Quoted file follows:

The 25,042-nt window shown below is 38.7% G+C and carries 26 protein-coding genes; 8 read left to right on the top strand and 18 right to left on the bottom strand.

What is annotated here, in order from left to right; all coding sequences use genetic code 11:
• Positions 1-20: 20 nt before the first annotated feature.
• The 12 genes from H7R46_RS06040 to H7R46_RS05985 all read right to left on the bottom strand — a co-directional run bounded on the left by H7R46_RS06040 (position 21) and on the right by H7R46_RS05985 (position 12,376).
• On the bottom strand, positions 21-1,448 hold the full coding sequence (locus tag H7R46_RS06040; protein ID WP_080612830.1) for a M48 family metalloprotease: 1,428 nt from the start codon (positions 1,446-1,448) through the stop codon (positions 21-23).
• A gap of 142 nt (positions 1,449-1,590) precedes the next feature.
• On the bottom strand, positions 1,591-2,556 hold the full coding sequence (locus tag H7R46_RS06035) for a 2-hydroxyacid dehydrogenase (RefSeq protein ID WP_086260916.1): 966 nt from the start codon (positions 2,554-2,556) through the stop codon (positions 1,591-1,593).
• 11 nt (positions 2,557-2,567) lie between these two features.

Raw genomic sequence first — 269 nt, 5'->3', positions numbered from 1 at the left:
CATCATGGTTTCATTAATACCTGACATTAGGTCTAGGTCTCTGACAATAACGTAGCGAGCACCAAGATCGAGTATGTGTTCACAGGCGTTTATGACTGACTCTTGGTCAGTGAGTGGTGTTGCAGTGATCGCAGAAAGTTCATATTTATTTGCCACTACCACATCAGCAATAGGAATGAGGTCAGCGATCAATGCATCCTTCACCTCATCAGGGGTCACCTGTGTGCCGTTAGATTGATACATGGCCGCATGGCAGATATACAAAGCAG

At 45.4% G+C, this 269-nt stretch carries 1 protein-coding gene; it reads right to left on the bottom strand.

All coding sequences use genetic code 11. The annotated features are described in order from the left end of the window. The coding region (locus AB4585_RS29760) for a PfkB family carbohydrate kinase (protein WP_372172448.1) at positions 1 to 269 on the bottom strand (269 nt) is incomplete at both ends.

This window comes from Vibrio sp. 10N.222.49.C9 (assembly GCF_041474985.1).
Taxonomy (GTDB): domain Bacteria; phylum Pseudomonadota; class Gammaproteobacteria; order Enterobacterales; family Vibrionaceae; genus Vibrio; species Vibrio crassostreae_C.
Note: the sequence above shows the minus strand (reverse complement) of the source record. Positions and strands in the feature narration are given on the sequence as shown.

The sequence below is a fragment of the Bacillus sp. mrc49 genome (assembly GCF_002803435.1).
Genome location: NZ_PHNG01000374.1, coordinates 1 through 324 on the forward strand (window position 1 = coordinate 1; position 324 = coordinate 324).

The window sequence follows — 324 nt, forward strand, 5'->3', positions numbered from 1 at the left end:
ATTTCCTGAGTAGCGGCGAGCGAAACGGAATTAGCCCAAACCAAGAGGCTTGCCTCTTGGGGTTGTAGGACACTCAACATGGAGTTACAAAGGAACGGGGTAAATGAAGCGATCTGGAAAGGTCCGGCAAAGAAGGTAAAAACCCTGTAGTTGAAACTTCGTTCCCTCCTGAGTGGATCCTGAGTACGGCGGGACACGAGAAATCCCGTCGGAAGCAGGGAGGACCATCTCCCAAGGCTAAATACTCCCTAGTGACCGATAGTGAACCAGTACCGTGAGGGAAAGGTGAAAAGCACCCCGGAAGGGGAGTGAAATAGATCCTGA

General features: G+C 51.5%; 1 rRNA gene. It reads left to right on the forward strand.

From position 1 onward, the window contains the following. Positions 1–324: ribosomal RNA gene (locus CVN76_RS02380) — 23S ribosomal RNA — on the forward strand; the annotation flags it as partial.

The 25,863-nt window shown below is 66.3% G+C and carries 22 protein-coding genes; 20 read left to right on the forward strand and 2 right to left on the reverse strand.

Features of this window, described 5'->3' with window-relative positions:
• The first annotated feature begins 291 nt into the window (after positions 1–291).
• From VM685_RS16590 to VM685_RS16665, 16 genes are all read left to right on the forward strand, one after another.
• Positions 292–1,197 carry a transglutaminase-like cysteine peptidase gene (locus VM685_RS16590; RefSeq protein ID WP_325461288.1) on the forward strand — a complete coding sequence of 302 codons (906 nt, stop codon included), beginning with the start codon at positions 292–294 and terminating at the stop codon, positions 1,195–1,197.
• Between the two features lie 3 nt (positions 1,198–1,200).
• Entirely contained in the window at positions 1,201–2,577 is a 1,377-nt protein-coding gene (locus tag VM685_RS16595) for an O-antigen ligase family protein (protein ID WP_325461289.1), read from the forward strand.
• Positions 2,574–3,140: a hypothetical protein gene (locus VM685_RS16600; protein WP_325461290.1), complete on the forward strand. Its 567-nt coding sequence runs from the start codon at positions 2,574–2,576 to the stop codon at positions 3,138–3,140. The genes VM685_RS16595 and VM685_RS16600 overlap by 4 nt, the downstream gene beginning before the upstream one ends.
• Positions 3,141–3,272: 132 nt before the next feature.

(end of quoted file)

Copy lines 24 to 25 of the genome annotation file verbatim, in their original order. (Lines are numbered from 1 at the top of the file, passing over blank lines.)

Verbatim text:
• The first annotated feature begins 291 nt into the window (after positions 1–291).
• From VM685_RS16590 to VM685_RS16665, 16 genes are all read left to right on the forward strand, one after another.